Students in Randy Blazak's sociology classes at Portland State University receive an assignment to walk through the city of Portland, Ore., imagining they are a visitor from another planet and write down their observations about the culture.
That assignment is also the plot of Blazak's debut novel, The Mission of the Sacred Heart, in which an alien from the planet Elo takes a room in a notorious bohemian northwest Portland tenement to learn why the human race still has hope in a place as infamously dismal as Portland. He becomes involved in the affairs of homeless runaways, rock-star power-couples and a young music-obsessed researcher in the suicidal throes of a broken heart.
Loosely based on an Electric Light Orchestra record Blazak mistakenly believed to be a concept album as a child--note planet Elo--the storyline primarily follows Zak, a heartbroken researcher, in his quest to move on after being left by the love of his life days before they were supposed to be married. He, his new alien roommate and their friends dig deep into Portland's underground rock culture and the numerous delights of alcohol, Zak desperate to think of anything but Petra, the girl who left him.
Much of the story plays like a bohemian hipster version of the film Swingers. It has the same sort of meaningfully shallow conversations and the same layer of tenderness lurking beneath the consistently painful blunders of a culturally savvy but socially clueless protagonist.
Some of the book's best moments are the musical performances in the text. Blazak's descriptions of styles from opera to rock possess a reverence that borders on religious, and they color the relationship between Cozy and Lenny (Zak's musician friends) with a tenderness that floats off the page. But Zak's numerous missteps in his fool's quest to win back Petra--everything from post-breakup mixtapes to drunkenly contemplating the abyss below an ocean bluff--are similarly strong moments, even if only because most readers can identify, having themselves been guilty of similar folly at some point in their lives.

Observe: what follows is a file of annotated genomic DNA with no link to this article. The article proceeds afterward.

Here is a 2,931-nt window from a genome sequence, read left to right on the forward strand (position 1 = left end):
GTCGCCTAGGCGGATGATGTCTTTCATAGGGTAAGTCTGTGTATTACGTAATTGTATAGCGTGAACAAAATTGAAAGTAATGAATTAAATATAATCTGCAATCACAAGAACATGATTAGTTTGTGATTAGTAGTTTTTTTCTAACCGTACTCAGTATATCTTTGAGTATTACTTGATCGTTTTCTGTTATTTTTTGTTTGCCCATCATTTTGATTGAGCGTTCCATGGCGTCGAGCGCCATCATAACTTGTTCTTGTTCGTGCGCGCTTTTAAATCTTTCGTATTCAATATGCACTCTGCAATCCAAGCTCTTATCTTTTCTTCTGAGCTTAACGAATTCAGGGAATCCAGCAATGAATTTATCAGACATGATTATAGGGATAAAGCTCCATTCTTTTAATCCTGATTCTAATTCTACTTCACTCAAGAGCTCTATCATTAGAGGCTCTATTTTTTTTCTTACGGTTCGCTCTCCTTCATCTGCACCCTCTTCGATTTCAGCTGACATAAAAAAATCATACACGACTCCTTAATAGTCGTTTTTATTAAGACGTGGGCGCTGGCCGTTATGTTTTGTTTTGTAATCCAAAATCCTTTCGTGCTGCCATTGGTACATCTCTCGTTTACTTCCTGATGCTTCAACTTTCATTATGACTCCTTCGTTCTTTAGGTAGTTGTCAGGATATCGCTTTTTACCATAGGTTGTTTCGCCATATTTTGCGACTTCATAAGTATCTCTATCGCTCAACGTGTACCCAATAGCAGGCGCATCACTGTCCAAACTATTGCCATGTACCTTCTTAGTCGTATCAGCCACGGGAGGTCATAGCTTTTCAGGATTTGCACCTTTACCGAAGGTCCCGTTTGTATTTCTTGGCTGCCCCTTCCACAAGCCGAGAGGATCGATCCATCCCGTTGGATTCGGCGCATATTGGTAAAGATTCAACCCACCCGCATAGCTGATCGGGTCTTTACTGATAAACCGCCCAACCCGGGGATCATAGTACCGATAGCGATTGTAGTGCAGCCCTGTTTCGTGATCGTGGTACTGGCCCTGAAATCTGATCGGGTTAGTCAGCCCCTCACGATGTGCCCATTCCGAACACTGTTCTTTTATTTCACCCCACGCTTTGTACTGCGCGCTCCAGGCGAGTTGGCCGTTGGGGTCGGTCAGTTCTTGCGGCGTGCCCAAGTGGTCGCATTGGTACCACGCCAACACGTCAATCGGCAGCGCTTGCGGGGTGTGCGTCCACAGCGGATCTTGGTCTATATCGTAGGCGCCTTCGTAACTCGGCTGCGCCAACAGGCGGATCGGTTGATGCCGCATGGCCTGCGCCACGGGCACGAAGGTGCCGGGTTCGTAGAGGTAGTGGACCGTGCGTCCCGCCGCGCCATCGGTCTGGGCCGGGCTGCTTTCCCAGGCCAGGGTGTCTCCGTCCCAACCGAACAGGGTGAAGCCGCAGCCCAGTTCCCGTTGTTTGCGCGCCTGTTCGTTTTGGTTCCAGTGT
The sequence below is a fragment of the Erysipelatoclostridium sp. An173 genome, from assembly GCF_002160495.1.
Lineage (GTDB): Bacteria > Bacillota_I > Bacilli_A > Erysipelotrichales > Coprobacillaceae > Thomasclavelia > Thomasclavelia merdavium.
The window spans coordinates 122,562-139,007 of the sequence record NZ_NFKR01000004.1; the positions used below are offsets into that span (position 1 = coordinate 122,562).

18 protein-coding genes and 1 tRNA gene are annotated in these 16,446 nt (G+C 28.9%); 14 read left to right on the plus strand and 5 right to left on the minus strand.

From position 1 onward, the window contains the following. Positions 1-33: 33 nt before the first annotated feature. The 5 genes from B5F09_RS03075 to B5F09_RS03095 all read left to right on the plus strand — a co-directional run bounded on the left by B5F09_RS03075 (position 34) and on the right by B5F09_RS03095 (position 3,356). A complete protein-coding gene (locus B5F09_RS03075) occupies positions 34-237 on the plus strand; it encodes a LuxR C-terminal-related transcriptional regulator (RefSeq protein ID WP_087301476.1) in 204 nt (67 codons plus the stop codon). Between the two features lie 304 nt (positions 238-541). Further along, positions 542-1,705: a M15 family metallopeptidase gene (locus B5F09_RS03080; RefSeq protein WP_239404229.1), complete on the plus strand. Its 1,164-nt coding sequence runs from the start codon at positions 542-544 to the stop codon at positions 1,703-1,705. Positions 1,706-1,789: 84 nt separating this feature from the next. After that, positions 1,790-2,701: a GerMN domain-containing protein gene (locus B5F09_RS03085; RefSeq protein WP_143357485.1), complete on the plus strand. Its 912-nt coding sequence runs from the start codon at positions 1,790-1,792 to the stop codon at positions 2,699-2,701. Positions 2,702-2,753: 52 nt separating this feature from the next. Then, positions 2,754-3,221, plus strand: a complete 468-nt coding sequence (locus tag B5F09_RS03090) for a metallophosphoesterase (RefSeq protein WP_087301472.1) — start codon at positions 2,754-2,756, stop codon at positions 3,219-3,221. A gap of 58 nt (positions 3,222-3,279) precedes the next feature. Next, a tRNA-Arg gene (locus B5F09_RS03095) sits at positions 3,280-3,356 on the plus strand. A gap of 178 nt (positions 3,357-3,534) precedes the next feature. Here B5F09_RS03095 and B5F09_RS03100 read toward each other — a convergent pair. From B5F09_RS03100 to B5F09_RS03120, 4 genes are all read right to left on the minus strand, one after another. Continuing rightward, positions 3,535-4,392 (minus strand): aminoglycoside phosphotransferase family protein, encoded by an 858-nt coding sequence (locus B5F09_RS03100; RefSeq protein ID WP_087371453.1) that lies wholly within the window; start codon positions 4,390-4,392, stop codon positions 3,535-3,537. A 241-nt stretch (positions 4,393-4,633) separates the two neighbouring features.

Far from flawless, the book is riddled with the sorts of copy errors common in self published work and employs no shortage of cultural assumptions that may render it implausible to swaths of readers. The characters of Lenny and Zak are interchangeable at times, and the observing alien plot isn't used to its full potential, often seeming more like a character quirk than a separate psychology.
But the portrait of late-'90s Portland is painted with a sociologist's eye for detail. It evokes the energy and spirit of one of the great cultural engines of our times, wrapped around a story that manages to be every bit as poignant and tender in its most polished moments as it is clunky in its roughest.